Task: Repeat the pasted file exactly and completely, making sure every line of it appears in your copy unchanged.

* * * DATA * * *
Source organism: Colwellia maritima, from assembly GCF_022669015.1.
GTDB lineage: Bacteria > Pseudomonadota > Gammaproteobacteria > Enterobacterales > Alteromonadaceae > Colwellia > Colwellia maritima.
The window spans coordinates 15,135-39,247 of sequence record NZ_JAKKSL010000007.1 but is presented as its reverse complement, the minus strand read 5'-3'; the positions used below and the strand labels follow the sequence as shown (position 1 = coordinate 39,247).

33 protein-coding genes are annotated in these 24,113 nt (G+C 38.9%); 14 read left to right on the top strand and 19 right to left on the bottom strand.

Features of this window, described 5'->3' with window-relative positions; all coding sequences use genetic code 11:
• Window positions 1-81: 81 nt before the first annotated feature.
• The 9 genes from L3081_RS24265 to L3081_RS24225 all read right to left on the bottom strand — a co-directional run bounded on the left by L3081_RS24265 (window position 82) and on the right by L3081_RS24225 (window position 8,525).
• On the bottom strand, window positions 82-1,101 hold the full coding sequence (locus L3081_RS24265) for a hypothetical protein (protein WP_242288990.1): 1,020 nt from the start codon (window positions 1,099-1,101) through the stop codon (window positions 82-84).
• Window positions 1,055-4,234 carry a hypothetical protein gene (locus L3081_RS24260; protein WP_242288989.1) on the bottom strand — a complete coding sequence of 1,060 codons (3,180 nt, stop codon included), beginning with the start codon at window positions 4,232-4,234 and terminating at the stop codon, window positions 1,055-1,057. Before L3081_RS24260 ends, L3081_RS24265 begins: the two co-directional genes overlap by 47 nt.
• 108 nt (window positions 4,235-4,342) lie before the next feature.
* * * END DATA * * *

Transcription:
Source organism: Colwellia maritima, from assembly GCF_022669015.1.
GTDB lineage: Bacteria > Pseudomonadota > Gammaproteobacteria > Enterobacterales > Alteromonadaceae > Colwellia > Colwellia maritima.
The window spans coordinates 15,135-39,247 of sequence record NZ_JAKKSL010000007.1 but is presented as its reverse complement, the minus strand read 5'-3'; the positions used below and the strand labels follow the sequence as shown (position 1 = coordinate 39,247).

33 protein-coding genes are annotated in these 24,113 nt (G+C 38.9%); 14 read left to right on the top strand and 19 right to left on the bottom strand.

Features of this window, described 5'->3' with window-relative positions; all coding sequences use genetic code 11:
• Window positions 1-81: 81 nt before the first annotated feature.
• The 9 genes from L3081_RS24265 to L3081_RS24225 all read right to left on the bottom strand — a co-directional run bounded on the left by L3081_RS24265 (window position 82) and on the right by L3081_RS24225 (window position 8,525).
• On the bottom strand, window positions 82-1,101 hold the full coding sequence (locus L3081_RS24265) for a hypothetical protein (protein WP_242288990.1): 1,020 nt from the start codon (window positions 1,099-1,101) through the stop codon (window positions 82-84).
• Window positions 1,055-4,234 carry a hypothetical protein gene (locus L3081_RS24260; protein WP_242288989.1) on the bottom strand — a complete coding sequence of 1,060 codons (3,180 nt, stop codon included), beginning with the start codon at window positions 4,232-4,234 and terminating at the stop codon, window positions 1,055-1,057. Before L3081_RS24260 ends, L3081_RS24265 begins: the two co-directional genes overlap by 47 nt.
• 108 nt (window positions 4,235-4,342) lie before the next feature.